Inside the Kingdom: My Life in Saudi Arabia
Carmen Bin Ladin
Warner, 2005 (2004)
Hardcover, Softcover, Audio, CD
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Reviewed by J. A. Kaszuba Locke
armen Bin Ladin comes from intellectual parents, a Swiss father and an Iranian mother. Her father left in later years, bringing shame to her mother, who raised her four daughters with strict decorum, and for many years dressed them all alike. They were brought up according to the '
conventions of Middle Eastern culture, where clan rules are more important than personality. In the Middle East, you never develop as an individual.
eslam Bin Ladin was a tourist in Switzerland when Carmen met him. They married in 1974, and attended the University of Southern California. She knew little of the Bin Laden hierarchy, soon learning that Yeslam came from a family of twenty-five brothers and twenty-nine sisters. She tells us of a first encounter with the '
' of Saudi Arabia when they were out for an evening. '
Yeslam told me pointedly that I shouldn't dance with his brother Salem, if he asked as then Salem would get the 'wrong impression of me'.
' After their move from the States to Saudi Arabia, Carmen faced adjustments, struggles, and changes, including wearing the black abaya.
eslam and Carmen worked at, and were close in their marriage, which was solid for nine years. Carmen had the love and respect of her husband, but that began to change along with the culture around them. The Bin Laden brothers' rivalries resulted in power struggles and shady deals in the family businesses. Carmen's and Yeslam's marital separation began in 1988, resulting in a fight for the custody of their daughters. She fled the clan and fought to save her three daughters, Wafah, Najia, and Noor, so that they could grow into free-thinking women, with choices. The youngest daughter Noor has never been on Saudi soil.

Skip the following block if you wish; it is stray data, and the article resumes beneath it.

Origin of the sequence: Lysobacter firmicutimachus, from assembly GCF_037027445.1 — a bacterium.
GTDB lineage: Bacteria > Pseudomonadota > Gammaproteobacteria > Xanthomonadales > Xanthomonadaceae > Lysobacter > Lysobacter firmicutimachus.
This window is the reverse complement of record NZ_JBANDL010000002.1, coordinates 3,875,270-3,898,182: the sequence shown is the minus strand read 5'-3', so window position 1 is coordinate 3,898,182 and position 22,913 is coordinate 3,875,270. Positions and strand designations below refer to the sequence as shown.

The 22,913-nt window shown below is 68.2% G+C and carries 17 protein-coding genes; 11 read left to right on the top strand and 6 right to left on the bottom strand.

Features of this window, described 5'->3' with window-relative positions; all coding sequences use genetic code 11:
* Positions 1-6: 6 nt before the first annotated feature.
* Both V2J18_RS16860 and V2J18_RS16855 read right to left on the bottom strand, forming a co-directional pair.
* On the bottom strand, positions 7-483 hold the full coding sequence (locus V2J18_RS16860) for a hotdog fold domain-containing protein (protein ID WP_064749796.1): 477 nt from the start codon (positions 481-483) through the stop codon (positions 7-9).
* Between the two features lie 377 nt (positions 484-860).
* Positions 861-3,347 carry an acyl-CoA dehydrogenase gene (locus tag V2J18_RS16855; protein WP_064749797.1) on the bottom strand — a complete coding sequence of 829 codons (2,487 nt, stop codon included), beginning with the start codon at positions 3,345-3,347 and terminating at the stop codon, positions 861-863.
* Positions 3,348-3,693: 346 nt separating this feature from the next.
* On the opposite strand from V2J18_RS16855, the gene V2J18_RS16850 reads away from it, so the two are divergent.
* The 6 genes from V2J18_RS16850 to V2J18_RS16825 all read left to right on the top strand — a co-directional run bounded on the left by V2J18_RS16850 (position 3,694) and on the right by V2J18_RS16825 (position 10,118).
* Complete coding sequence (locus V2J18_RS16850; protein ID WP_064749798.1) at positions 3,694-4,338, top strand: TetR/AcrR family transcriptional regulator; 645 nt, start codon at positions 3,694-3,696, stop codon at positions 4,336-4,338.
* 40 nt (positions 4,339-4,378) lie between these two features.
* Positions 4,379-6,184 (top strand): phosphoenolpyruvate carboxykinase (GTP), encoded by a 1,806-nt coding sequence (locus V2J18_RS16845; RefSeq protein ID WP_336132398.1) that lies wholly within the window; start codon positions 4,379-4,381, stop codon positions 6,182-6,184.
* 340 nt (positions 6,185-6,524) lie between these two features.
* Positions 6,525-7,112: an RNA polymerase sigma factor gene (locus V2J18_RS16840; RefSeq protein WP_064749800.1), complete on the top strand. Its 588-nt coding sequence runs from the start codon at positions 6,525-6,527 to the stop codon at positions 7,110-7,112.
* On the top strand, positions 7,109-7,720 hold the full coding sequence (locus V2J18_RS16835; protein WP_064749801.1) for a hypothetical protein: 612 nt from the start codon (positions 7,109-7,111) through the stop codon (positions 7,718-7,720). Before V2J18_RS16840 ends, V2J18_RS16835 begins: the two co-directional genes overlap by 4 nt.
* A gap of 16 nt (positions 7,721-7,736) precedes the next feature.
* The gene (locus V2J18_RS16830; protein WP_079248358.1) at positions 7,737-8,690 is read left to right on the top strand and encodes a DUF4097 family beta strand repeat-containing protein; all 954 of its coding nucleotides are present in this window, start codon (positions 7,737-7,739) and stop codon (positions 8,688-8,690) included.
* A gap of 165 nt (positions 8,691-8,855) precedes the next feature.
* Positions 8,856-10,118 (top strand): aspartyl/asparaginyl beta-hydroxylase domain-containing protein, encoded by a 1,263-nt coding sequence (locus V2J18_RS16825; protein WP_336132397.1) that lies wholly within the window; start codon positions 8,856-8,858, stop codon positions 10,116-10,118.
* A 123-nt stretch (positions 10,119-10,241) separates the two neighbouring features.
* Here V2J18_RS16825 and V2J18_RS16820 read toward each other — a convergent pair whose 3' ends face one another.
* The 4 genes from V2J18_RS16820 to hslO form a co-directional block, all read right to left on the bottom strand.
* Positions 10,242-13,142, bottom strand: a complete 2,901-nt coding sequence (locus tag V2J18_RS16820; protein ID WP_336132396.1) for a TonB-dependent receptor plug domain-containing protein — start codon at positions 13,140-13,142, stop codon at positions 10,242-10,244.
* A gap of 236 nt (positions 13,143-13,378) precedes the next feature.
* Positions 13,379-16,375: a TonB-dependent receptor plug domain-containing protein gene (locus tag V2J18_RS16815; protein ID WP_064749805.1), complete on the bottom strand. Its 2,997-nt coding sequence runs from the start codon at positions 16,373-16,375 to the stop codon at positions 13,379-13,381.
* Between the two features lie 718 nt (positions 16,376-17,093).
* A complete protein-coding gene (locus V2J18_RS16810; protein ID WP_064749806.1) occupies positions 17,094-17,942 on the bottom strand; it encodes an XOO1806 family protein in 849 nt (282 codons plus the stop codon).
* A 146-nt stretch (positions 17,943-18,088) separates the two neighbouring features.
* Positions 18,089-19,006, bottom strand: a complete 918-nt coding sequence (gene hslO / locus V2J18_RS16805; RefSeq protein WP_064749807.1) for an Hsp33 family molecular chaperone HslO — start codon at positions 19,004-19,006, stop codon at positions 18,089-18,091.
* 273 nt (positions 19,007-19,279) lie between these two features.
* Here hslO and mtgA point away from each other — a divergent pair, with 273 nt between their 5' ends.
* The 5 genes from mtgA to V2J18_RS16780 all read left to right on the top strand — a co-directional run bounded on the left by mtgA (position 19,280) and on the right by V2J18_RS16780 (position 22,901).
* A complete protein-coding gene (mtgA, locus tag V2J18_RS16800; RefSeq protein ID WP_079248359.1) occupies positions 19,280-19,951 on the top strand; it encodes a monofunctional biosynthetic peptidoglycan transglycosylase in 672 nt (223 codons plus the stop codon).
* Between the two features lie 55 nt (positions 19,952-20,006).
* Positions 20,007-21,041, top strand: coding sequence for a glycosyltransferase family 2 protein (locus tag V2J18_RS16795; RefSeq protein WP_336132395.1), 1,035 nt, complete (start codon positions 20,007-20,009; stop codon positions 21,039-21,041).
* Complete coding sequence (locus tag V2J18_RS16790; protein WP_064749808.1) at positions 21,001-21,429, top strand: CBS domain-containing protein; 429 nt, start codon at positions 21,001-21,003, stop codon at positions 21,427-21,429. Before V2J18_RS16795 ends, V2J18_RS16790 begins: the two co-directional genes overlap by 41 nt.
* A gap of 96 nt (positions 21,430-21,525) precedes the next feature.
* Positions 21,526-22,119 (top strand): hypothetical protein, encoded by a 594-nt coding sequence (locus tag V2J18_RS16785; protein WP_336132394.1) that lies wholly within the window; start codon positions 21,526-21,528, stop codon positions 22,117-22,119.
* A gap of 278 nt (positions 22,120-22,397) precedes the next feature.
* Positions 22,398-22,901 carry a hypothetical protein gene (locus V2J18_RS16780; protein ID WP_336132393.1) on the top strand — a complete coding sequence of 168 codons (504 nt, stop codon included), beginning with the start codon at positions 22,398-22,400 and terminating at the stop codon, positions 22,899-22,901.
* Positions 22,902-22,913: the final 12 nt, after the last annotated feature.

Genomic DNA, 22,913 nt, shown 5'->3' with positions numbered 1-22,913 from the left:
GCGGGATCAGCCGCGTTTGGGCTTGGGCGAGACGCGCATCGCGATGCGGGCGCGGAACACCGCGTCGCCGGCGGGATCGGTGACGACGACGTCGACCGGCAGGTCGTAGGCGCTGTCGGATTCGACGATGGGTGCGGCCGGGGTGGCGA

armen condemns Osama whom she seldom saw, defining him as an imposing, threatening, and powerful figure. She traces Bin Laden ties with royals from Sheik Mohammed, who began the thriving Bin Laden Organization. She makes a strong case that oppression, combined with fanaticism, dominates Saudi society. Carmen says '
the Saudi are the Taliban, in luxury ... among puritanical-male domination, women are no more than house pets.
' Saudi law gives husbands a divorce-at-will with no court proceedings, and the children can be taken away forever.
t first glance, Carmen Bin Ladin's writing is simple - about falling in love, marriage, and the pleasure of her children. As her story continues, she offers a candid view into the Saudi kingdom, and builds to a life in fear. Of herself, she says, '
In those beginning days, I had no fear and felt no limits. I had found my life's partner and I felt I could take on the world. My temerity knew no bounds. I KNEW NOTHING!.
' I recommend
Inside the Kingdom
as an informative, quick and thoughtful read, written by a woman with the courage to open her life to public scrutiny.
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